Emily Thornberry (Islington, South and Finsbury) (Lab): Given the existence of the Wilson doctrine, may we have an assurance that no one involved in the surveillance of politicians has been given a parliamentary pass?
Mr. Hanson: My right hon. Friend the Prime Minister has confirmed the Wilson doctrine. We will have to look at the issues and the investigations. I cannot give my hon. Friend an answer on the point now, but it will be a matter for the police investigation, and if there are responsibilities for my right hon. Friend the Home Secretary, we will examine that.
Sir Menzies Campbell (North-East Fife) (LD): Since the Leader of the House is on the Treasury Bench, and since she has a responsibility to the House as a whole, may we have an undertaking that consideration will be given to whether any breach of privilege arises on this occasion?
Mr. Hanson: The right hon. and learned Gentleman will be aware that business questions follow these proceedings. My right hon. and learned Friend the Leader of the House has indicated that she will consider those representations and will respond shortly.
Andrew Miller (Ellesmere Port and Neston) (Lab): The hon. Member for Oxford, West and Abingdon (Dr. Harris) is right that this issue raises profound questions that go to the heart of our democracy. Even though Statutory Instrument No. 1677 gives greater resources to the Information Commissioner, may we be assured that he will have sufficient resources to undertake his part of what will be a difficult investigation?
Mr. Hanson: As of this morning, my colleagues and I have not had an opportunity to speak to the Information Commissioner or the Crown Prosecution Service, which was mentioned in the original question from the hon. Member for Oxford, West and Abingdon (Dr. Harris). We will examine those issues shortly.
Mr. Ben Wallace (Lancaster and Wyre) (Con): It was my understanding that the inquiry into the bugging of the members of the royal family hinged on an inside employee of British Telecom giving out the numbers for celebrities and members of the royal household. Could the Minister give us some assurance that he is taking steps to ensure that telephone providers adhere to their data protection obligations so that we are all protected, as are other people?
Martin Salter (Reading, West) (Lab): I hope that you, Mr. Speaker, and the Minister will agree that this is an extremely serious matter and that there are many avenues that the House and its Committees may wish to explore. For example, do Mr. Coulson and his employer, the Leader of the Opposition, stand by the comments that the former made to the Culture, Media and Sport Committee in March 2003 that it is acceptable to make cash payments to police officers for private information? Why on earth did the Metropolitan police not properly investigate and prosecute those who were working for Mr. Coulson, who tapped the phones of Cabinet Ministers, Members of Parliament and other public figures?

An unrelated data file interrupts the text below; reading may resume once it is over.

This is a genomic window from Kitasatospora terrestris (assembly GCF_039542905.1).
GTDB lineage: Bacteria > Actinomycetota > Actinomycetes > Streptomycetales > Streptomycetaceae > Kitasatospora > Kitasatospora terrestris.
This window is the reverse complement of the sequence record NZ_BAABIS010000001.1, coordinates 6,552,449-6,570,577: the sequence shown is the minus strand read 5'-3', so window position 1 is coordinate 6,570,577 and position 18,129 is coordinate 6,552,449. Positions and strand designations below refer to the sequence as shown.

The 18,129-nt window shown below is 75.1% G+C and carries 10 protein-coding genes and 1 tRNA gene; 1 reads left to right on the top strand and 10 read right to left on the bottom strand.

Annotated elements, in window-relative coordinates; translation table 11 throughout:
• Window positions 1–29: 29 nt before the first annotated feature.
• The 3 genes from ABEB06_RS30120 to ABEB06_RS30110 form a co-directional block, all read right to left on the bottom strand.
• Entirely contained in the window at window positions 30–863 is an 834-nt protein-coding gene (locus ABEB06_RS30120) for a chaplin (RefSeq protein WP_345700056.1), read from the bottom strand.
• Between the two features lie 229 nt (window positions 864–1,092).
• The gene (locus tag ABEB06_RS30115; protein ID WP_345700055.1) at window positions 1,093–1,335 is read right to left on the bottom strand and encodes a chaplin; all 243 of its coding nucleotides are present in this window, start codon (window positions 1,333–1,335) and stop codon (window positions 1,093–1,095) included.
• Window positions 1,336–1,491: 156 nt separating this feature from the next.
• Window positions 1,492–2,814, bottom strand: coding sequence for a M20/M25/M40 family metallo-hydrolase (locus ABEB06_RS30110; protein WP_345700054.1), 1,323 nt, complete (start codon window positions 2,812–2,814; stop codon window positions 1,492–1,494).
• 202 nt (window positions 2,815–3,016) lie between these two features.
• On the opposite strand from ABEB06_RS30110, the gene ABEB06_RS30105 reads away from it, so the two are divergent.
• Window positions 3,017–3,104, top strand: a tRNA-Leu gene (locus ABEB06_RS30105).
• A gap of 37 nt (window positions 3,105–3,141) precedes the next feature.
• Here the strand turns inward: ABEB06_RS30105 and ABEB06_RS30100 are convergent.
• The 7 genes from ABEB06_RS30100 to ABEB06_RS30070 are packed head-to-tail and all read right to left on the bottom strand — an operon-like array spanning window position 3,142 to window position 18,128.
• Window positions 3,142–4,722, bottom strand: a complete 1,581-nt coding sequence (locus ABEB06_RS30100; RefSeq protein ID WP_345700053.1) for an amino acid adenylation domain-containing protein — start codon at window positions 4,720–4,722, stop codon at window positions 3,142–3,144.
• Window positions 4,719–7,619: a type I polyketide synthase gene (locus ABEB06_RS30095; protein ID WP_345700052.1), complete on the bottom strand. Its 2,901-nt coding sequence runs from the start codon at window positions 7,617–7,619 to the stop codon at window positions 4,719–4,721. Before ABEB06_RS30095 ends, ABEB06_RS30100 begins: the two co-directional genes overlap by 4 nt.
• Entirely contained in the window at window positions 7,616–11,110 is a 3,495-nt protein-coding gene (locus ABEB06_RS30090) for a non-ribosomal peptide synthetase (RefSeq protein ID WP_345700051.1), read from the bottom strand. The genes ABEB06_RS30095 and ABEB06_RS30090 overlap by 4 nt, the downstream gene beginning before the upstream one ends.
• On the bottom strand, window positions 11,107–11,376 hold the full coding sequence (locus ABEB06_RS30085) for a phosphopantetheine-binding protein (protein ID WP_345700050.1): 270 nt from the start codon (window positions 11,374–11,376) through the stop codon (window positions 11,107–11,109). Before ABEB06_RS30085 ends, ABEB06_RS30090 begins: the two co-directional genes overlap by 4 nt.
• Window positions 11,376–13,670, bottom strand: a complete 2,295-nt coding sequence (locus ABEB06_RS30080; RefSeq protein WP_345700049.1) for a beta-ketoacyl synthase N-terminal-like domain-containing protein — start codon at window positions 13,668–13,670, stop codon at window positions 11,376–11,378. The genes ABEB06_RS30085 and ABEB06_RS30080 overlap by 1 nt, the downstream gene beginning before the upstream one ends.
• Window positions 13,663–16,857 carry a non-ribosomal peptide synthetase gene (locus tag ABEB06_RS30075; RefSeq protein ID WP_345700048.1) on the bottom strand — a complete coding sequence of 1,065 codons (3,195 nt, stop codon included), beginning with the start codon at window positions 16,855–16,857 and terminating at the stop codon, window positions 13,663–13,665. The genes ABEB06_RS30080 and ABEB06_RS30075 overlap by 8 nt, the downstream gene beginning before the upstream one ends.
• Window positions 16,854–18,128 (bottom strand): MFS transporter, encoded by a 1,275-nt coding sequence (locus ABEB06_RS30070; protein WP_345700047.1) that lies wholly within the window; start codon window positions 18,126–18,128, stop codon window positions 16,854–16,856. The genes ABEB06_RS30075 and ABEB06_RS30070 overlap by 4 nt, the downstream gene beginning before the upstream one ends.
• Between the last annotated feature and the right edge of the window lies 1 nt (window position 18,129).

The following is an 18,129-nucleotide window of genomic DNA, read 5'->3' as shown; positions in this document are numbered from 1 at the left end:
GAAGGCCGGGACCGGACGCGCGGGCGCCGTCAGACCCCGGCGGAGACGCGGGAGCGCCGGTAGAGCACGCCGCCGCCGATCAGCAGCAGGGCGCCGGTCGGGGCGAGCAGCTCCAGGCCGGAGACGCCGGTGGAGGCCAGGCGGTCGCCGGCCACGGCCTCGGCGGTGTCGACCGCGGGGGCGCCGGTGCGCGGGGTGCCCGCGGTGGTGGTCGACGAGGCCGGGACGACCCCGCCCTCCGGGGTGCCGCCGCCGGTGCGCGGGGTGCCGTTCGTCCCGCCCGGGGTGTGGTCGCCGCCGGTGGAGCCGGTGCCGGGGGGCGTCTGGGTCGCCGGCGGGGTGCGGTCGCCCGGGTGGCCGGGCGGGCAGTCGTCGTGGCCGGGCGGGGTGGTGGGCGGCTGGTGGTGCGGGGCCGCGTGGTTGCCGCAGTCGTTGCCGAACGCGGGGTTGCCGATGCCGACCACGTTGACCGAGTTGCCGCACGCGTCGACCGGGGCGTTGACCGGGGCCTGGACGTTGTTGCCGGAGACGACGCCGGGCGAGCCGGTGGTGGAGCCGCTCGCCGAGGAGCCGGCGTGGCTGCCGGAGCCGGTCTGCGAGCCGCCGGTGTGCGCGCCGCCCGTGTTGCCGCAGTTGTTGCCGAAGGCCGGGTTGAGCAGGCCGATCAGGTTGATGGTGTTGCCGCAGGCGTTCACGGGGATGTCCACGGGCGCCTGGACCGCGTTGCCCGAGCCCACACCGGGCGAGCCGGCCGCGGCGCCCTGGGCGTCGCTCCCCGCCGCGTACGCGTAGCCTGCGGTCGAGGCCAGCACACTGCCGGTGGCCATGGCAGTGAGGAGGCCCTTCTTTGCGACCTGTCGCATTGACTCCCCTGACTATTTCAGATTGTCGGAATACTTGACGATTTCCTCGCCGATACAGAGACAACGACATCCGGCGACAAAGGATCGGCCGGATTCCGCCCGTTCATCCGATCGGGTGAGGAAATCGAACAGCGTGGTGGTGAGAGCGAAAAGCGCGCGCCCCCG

Mr. Hanson: I am afraid that I will sound repetitive, but the allegations that my hon. Friend makes are ones that the Metropolitan police are examining as we speak, as part of their efforts to uncover the truth of the matter. It is not for me to comment on those operational matters.
Mr. Nigel Dodds (Belfast, North) (DUP): Many serious issues are raised by the allegations, and in Northern Ireland we are familiar with questions about phone tapping. However, in every caseunless, obviously, it was a police operationthe target of such surveillance was notified. May we have an assurance from the Minister that the issue of why people were not notified that they were being surveyed will come before the House and that a full explanation will be given?
Geraldine Smith (Morecambe and Lunesdale) (Lab): These allegations have serious implications for national security. If Cabinet members and the Deputy Prime Minister had their phones tapped, what did the Metropolitan police know? Were they aware of this, and if so, why did they not tell the Deputy Prime Minister and other senior Cabinet Ministers?
Mr. Hanson: Again, the Metropolitan police commissioner and assistant commissioner are examining the issue at the moment to try to get to the truth of what occurred and the impact of those allegations. I await this afternoons statement with interest.
Stephen Hammond (Wimbledon) (Con): Are the Government satisfied with the measures that are in place to prevent illegal access to the police national computer? If, in the light of these allegations, they are not satisfied, what will they do about that?
Mr. Hanson: I am confident that we have security of the police national computer. As with intercept information, there are offences that would involve potential criminal action in the event of activity being undertaken in that field.
Mr. Dennis Skinner (Bolsover) (Lab): Has the Minister noticed the relaxed attitude of Opposition Front Benchers in relation to this matter, which contrasts with the indignation that they showed when the police interfered and intervened in the office of the hon. Member for Ashford (Damian Green)? Is it because they have something to hide, and is it because they are trying to hide Mr. Andy Coulson, who should be getting the sack?
Mr. Nigel Evans (Ribble Valley) (Con): The allegations are that the phone tapping and hacking were widespread and that the people who were on the receiving end were not notified. Will the Minister now assure the House that those people who have been the subject of hacking or tapping will now be notified of the fact that they have been a victim?